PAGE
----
Montgomery leaders move decisively on school security -- Gazette.Net


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School system finds funding to enhance school security

The Montgomery County Board of Education last week rearranged its capital budget to speed up the installation of access control systems in 26 elementary schools that were not expected to receive the upgrades until next year. The move has several things that county parents and taxpayers should cheer.

For one, it showed a county agency can move quickly when presented with a problem. The horrifying incident in Newtown, Conn., rightfully has rattled parents all across the country. They want to know that children are safe — now.

Too often we hear how solutions have to wait until the start of another budget cycle. Instead, the school board recognized a problem and found a solution.

For another, it showed some creativity on the school board’s part. Again, too often we hear how bureaucracy holds up decisive action. In the case of the schools’ control systems, the school system worked with an existing contractor to expand the scope of work.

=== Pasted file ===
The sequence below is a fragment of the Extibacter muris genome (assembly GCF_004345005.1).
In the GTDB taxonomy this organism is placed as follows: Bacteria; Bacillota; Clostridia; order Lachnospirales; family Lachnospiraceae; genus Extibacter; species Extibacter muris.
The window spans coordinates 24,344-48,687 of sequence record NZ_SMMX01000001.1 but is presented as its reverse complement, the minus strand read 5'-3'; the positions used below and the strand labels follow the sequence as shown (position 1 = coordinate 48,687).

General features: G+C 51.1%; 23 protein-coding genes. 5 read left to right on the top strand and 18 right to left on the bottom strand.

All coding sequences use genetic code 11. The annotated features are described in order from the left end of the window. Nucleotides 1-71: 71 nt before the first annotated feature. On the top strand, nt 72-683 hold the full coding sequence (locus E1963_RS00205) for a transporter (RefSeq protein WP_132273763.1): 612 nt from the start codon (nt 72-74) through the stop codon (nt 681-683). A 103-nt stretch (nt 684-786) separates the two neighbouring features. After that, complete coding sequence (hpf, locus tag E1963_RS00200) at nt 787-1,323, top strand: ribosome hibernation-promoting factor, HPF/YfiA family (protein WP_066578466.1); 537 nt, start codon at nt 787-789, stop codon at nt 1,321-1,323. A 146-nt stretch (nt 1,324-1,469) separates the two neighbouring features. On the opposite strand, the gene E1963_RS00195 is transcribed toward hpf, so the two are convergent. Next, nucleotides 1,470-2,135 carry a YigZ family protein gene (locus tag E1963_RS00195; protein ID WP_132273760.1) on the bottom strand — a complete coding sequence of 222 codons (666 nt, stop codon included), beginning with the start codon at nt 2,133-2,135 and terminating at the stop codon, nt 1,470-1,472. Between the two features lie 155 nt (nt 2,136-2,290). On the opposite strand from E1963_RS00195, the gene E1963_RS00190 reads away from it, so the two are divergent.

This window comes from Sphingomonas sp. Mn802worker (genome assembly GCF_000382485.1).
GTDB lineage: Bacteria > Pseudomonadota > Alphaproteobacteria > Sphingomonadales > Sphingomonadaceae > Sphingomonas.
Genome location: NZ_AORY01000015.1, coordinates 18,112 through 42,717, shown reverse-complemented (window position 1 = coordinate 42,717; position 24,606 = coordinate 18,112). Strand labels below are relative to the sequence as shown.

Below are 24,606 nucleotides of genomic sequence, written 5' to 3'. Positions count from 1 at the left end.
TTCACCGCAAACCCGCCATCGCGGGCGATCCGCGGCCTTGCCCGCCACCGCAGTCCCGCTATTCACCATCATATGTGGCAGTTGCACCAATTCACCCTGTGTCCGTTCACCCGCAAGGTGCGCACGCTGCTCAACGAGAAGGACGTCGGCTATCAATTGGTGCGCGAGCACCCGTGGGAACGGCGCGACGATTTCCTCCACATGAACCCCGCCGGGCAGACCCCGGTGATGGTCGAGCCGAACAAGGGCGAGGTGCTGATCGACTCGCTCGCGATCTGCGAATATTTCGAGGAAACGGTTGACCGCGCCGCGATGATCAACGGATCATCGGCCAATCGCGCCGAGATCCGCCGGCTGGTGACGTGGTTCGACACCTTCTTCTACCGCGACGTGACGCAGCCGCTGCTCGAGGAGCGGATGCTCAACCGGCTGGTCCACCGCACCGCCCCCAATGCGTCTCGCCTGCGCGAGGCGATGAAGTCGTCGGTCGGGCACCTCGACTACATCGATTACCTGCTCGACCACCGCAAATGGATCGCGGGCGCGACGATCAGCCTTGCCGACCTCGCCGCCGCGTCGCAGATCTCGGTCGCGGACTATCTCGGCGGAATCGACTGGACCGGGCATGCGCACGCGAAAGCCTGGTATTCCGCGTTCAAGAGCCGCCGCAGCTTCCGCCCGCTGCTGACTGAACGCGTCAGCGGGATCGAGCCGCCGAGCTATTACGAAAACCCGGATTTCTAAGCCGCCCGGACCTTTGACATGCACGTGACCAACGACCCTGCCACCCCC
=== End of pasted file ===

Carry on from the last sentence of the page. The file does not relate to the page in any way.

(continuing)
The board’s decision means $364,000 will be moved around in the capital budget. That’s not an insignificant sum, but one that the school system should deal with easily. Though the school board handled the budgetary maneuvers, they came a day after the Montgomery County Council requested the board alter its budget. The 2014 election season will heat up soon and voters can expect political jiu-jitsu as candidates vie for credit. It doesn’t matter who wants credit; what’s important is that the security systems will be installed.

The new equipment means office staff can check surveillance cameras and buzz in visitors remotely. The equipment could have little effect protecting the children in classroom trailers, and our leaders should contemplate security before they construct another portable.

And thinking about the tragedy in Newtown, one might question how such a buzzer system might have prevented Adam Lanza in the pursuit of his carnage. Sandy Hook Elementary School had a similar system. Can any system prevent a heavily armed, determined gunman?

Schools Superintendent Joshua P. Starr addressed this issue when he met with editors and reporters of The Gazette earlier this month.

“I don’t know that a massive investment or a significant reallocation of funds would all of a sudden make our schools that much more safer than they already are because of all the measures that are already in place,” Starr said. Teachers and staff train for these kinds of horrors, and that training may mean more to lives saved than capital improvements.

Still, that buzzer at a school’s front door symbolizes that we cherish our children and will do what we can to keep them safe.